If you are Indian and you do not love thali meals ( an assortment of dishes, served as a combination of complimentary dishes) , I would be amazed. How can you not? I may be wrong, but I feel more satisfied and satiated with I eat a full meal ( also, drowsy, because I invariably overeat, but that is an another story). I believe it is due to the fact that full meals provide us with all the nutritional components that our body needs while giving our taste buds a chance to indulge in some many flavors in one single meal.
So, yesterday being Sunday, I made this thali for our lunch. It comprised of the following things: (dishes mentioned in the clockwise order, starting from the bottom)
* Pudina Lachchha Parantha – a flaky, layered flatbread flavored with mint, ( here is a pictorial to how I rolled the paranthas )
* Chhole in Achari Masala ( Chickpeas cooked Indian Pickling Spices such as cumin, mustard seeds, nigella seeds, fenugreek seeds, asafoetida, fennel, etc ) ,
* Tilwale Aloo ( Skillet roasted potatoes, studded with sesame seeds and mildly flavored with Indian spices ),
* Akhkha Masoor ( Whole Brown Lentils tempered with a seasoning of garlic, onions and tomatoes along with routine Indian spices ),
* Jeera Rice ( Rice flavored with whole cumin and fresh cilantro leaves )
and Sirkle wala Pyaaz ( onions pickled in vinegar and salt solution ) !
Sunday Lunch comprising of Pudina Lachchha Parantha, Chhole in Achari Masala ( Pickling Spices ) , Tilwale (sesame studded) Aloo, Akhkha Masoor ( Whole Brown Lentils ), Jeera Rice and Sirkle wala Pyaaz! I had accidentally cooked extra Masoor for Kosheri yesterday. Also, while I was craving for something more special than fulkas, I did not want to use refined flour, so then decided on Lachchha Paranthas with some mint I had on hand! Thali 21 of #indianthaliideas ! #sundaylunch #fullmeals #achari #chhole #tilwalealoo #lachchaparatha #masoor #dal #jeerarice
Today’s post is about Til Wale Aloo
Tilwale Aloo is such a beautiful way of cooking potatoes that I am sure if you try them once, you will want to make it as a side dish for your every meal. Baby Potatoes, or chunks of medium sized potatoes are parboiled and then toasted in a pan with a little oil and a tangy mix of spices. You could make it spicy and hot, by using fresh ginger and green chili paste too, but I wanted to make this a side, something to bite into between two morsels of food. Now, potatoes are, without a doubt, too starchy and demand to be consumed in moderation, so I am wondering how will I get to moderation!
I won’t lie, I am a pretty lazy and erratic blogger, this amazing response I have got for sharing this has forced me to get my lazy self out of the hibernation mode. I promise I will share all the recipes and link them here too! Okay, enough of my boring rant, I am sure the recipe is way more interesting than my rant!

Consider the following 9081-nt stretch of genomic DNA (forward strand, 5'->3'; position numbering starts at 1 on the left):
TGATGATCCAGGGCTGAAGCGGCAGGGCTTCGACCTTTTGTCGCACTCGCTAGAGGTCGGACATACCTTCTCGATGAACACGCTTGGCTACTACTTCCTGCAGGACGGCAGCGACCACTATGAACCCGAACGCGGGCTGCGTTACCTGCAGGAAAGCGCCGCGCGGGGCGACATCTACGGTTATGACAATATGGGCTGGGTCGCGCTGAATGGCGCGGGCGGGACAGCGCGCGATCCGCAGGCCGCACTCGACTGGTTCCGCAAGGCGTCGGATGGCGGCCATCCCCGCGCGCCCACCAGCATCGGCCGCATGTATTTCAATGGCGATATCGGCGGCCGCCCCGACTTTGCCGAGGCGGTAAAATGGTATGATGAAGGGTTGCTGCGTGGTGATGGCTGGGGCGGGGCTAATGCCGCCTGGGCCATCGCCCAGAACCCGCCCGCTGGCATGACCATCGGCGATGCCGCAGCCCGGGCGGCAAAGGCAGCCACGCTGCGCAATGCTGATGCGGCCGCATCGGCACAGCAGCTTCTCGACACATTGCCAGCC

Recipe: Serves two ( Adapted from Tarla Dalal’s recipe which is available here, although I have taken a lot of liberties with the spices )
- 10-12 baby potatoes OR two medium potatoes, peeled, cut into chunks, and parboiled, (make sure they hold their shape and are not cooked to a mush) If you have organic potatoes, or you have potatoes from a source you know is safe and free from pesticides, you may even keep the peel on for its nutrients
- 2 tbsp of mustard oil, any neutral flavored oil will work, You may use olive oil/sunflower oil/coconut oil/groundnut oil anything based on your preference. Even butter or ghee will work. It’s totally up to you to decide. I used mustard because it’s a popular choice in Northern India from where the dish is.
- 1/4 tsp of cumin seeds,
- 1/4th tsp of mustard seeds,
- 4-6 curry leaves, (optional but gives a wonderful aroma),
- a tiny pinch of asafoetida (optional)
- 2-3 tbsp of sesame seeds, (Til in Hindi)
- salt, to taste, start with 1/2 tsp and taste and add as per preference,
- 1/4th tsp of turmeric powder
- 1/2 tsp of paprika OR chili powder with mild heat, like the Kashmiri Chili Powder available in India. If you don’t find it, use any variant you use in your day to day, just make sure, you scale it based on how hot your chili powder is. The curry generally does not taste very hot or spicy, unless you specifically want it to be.
- 1/4th tsp of cumin coriander powder, OR a few fat pinches of Garam Masala (use it in small amount only, or else it will too overpowering a flavor)
- Juice of one small lemon OR 1/2 to 3/4th tsp of Amchoor Powder (Dried Raw Mango Powder),
- finely chopped coriander leaves/cilantro leaves, to garnish
- Heat the oil in a sauce pan, or any pan with a flat base and 2-3 inched of depth. Once the oil is hot, add the cumin seeds, mustard seeds, and the curry leaves and let them splutter. NOTE: If you are using Mustard oil, heat the oil till it starts to smoke. Then, turn the heat off and let the oil cool down until it stops smoking. Once it cools down, turn the heat on again and proceed with the addition of spices as mentioned above.
- Swirl the oil around the pan carefully so that it coats the base of the well uniformly. Add the potatoes and toss well to coat them with some of the oil. Turn the heat to lowest set/Simmer and let the potatoes roast on a low uniform heat until they are golden brown and start to get crispy.
- Once you find that the potatoes are cooked and crispy enough to your preference, turn the heat off.
- Add everything except lemon juice and coriander leaves. Give it a good toss to mix everything well, taking care not mash the potatoes and coated them will with the seasoning.
- When you are ready to serve, sprinkle the lemon juice or amchoor masala on top and garnish with coriander leaves. Serve with rotis, paranthas, or as an accompaniment to anything you feel like! Enjoy! 🙂